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Hook, Line and Sinker

By Tony Hooker
I was born in Douglas County, near Arcola.

After a time, I went to live briefly in Stonington, IL before resettling on the south edge of Pesotum. There, my extended family and I were raised until we ultimately moved to Tuscola for a brief stay before heading on to Decatur. From Decatur, we found ourselves involved in all different sorts of industries, all over the world. Some of us went into the food and beverage industry. A lot of us work in the alcoholic beverage industry, while others went into the restaurant business in various roles.

 A few of us went into the health and wellness industry, helping others maintain a healthy lifestyle through natural health solutions. Some of us ended up in the purified oil business, as well. Still others went into the livestock industry, focusing on healthy nutrition for all sorts of critters, including equine, poultry, rabbits, aquaculture, ruminants like cows and goats. Some of them even got to work with cats and dogs. Some members of my family ended up in the biofuels profession, where we helped to find alternatives to fossil fuel consumption. Other members of my family went into the industrial products industry, where we help to make chemicals, water repellents and wood preservatives, domestic packaging materials, personal care ingredients, bio-based plastics, and pulp and paper products.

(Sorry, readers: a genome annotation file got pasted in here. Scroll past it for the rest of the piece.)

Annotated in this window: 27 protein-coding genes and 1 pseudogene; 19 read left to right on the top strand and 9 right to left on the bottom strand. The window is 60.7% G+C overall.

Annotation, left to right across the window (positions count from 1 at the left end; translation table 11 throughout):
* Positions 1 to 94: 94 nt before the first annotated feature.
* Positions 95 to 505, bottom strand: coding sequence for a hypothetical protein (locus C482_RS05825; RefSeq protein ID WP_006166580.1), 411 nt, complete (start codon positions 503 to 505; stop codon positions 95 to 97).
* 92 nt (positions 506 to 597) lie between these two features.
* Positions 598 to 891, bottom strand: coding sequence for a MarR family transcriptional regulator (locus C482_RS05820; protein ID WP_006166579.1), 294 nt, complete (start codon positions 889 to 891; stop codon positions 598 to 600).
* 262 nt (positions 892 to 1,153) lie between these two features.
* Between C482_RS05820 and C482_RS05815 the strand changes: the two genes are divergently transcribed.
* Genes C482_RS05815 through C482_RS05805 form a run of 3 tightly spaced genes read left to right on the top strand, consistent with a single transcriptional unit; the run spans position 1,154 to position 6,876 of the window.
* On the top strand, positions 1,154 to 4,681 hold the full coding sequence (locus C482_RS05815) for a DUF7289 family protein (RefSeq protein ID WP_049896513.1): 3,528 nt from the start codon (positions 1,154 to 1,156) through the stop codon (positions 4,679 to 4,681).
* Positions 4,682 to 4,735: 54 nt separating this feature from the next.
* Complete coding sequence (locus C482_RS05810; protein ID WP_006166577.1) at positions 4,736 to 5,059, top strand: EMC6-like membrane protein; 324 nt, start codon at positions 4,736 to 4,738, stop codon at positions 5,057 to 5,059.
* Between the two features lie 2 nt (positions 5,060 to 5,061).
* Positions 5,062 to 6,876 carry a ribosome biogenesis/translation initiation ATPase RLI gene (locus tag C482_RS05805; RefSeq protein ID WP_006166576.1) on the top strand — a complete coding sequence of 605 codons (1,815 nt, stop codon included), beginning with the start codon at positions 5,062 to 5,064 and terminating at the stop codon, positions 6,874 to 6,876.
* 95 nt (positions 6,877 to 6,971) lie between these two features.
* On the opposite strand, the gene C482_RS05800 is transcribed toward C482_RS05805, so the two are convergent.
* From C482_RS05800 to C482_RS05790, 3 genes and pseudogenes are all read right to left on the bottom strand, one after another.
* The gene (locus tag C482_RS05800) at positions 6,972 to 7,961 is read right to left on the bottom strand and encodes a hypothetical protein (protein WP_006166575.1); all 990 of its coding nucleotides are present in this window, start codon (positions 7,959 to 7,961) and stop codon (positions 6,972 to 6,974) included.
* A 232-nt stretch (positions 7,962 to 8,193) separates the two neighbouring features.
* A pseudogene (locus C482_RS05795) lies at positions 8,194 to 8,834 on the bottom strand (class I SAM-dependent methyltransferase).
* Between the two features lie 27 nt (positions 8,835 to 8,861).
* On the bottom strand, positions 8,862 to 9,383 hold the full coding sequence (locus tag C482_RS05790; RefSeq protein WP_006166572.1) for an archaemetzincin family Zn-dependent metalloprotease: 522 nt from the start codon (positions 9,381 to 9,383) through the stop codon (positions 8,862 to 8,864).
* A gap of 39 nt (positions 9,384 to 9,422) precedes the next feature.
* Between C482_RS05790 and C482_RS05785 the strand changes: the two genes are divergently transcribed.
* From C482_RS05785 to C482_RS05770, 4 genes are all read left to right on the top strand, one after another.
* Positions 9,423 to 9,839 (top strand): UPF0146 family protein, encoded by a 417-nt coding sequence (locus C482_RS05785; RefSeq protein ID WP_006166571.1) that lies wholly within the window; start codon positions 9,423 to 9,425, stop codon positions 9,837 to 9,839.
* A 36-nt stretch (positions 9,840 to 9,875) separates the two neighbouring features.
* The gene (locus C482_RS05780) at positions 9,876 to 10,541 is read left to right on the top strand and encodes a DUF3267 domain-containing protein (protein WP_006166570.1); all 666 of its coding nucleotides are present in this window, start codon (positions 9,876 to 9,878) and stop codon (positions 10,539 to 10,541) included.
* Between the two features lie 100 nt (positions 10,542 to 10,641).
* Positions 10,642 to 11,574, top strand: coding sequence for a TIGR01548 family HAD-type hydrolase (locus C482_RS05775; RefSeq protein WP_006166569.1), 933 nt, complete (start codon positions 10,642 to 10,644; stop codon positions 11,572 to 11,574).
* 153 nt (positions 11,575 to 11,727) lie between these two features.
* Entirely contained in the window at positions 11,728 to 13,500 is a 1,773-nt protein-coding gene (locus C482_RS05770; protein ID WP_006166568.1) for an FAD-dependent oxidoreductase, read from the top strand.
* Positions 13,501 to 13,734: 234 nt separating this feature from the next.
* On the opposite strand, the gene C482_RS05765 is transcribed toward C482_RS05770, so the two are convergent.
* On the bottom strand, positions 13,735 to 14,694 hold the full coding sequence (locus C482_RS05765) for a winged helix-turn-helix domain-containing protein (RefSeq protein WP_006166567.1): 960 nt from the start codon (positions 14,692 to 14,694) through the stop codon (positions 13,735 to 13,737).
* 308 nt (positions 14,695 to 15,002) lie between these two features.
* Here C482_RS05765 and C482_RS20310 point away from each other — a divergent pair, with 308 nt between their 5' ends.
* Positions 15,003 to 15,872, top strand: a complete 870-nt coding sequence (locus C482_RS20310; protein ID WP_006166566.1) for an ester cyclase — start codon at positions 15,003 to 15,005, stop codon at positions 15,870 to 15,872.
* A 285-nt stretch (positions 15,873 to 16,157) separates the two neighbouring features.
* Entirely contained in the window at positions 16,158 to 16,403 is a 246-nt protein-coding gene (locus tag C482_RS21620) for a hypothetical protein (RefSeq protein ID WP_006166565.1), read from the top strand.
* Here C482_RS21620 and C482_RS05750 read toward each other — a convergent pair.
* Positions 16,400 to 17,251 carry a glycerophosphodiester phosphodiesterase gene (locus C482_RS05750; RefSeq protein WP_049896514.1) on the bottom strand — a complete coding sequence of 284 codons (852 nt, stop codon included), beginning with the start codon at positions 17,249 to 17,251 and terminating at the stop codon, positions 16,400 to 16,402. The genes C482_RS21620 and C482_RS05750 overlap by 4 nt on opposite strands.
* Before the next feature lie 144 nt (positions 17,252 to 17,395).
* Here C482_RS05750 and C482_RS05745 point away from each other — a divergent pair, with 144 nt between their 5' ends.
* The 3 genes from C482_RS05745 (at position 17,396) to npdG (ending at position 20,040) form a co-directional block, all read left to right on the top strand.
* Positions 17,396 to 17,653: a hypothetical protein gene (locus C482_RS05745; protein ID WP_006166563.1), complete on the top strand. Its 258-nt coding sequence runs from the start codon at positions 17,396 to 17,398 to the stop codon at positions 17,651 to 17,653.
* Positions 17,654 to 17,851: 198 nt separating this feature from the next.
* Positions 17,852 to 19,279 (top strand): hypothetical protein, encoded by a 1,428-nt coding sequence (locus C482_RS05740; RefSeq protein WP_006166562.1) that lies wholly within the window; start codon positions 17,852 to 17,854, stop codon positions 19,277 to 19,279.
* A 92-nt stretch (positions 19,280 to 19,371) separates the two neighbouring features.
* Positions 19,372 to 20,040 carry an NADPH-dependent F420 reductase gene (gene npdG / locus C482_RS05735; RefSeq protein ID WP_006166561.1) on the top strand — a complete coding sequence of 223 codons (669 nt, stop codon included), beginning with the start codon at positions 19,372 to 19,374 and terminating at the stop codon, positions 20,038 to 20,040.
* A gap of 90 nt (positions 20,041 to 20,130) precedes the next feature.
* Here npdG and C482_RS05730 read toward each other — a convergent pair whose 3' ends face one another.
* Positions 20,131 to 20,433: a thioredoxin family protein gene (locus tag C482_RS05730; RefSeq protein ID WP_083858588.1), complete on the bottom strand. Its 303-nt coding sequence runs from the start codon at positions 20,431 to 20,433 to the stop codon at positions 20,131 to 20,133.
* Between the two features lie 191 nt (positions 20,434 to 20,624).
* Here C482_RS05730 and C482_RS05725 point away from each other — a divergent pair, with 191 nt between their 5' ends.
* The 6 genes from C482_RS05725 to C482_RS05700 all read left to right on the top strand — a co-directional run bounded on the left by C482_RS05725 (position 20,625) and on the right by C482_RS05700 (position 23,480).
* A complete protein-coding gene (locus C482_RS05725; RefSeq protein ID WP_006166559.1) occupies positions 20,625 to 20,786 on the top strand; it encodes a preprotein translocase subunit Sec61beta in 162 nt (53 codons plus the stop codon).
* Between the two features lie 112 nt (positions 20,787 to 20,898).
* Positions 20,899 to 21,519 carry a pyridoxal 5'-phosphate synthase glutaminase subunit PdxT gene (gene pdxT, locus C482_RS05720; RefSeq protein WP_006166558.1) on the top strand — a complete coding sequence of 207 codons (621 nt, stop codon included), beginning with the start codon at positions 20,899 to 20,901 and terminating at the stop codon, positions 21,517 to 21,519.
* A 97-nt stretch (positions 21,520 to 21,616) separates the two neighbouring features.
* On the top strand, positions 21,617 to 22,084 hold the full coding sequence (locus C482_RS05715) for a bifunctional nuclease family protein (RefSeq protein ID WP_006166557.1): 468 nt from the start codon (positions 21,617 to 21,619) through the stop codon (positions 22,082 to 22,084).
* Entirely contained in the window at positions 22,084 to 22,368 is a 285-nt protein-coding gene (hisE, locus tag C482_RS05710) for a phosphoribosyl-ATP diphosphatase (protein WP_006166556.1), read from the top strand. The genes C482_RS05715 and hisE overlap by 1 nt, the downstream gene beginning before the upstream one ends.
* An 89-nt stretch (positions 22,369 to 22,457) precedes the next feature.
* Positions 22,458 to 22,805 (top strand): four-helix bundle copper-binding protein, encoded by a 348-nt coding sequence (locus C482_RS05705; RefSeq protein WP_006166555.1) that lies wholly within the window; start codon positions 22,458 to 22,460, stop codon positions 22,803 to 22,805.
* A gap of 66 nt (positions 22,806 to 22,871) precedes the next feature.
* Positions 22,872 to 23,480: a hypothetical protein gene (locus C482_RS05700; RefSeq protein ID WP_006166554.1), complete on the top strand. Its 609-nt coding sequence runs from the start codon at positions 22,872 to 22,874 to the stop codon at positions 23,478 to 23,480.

That’s right, from a start right here in rural Central Illinois, my family and I have branched out to all areas of industry in all parts of the world. I don’t mean to brag, but it’s hard to imagine a world without me and my family in it. We’re working hard to come up with sustainable products in all walks of life, ending our dependence on finite resources and providing a broad spectrum of careers all around the world.

Who am I? Glycine max (L.) Merr. A proud member of the Fabaceae family. 

That’s right. I’m a soybean, born in one of Mickey Williams’ Douglas County seed bean fields, raised, harvested and sent to Stonington, Illinois, where myself and my siblings got cleaned and processed and shipped back to Mickey, who sold me to Brad Johns, who planted and harvested us in a field just south of Pesotum before selling us to the ADM elevator in Tuscola. From there we went to processing plants in Decatur and elsewhere, and we were processed for use in all the aforementioned industries, plus a great many more. (Many thanks to Brad Johns and Mickey Williams for explaining their soybean operations to me.) It boggles my simple mind to know that something with humble beginnings, right here at home, plays such a vital global role in industry. 

Also, surprisingly, Illinois is the largest producer of pumpkins in the United States, with 90-95 percent of all pumpkins raised for processing coming from the Land of Lincoln. According to the USDA, there were 15,900 acres of pumpkins raised in Illinois in 2020. Most of these acres are dedicated to pumpkins that will be processed for pie filling and other such products, rather than for jack o lanterns. I hope you all have a safe and happy Halloween. Chances are an Illinois soybean was involved in making the costume, or the candy or the fuel that you used to ferry your kids around, trick or treating. Maybe it was even one of Brad’s.

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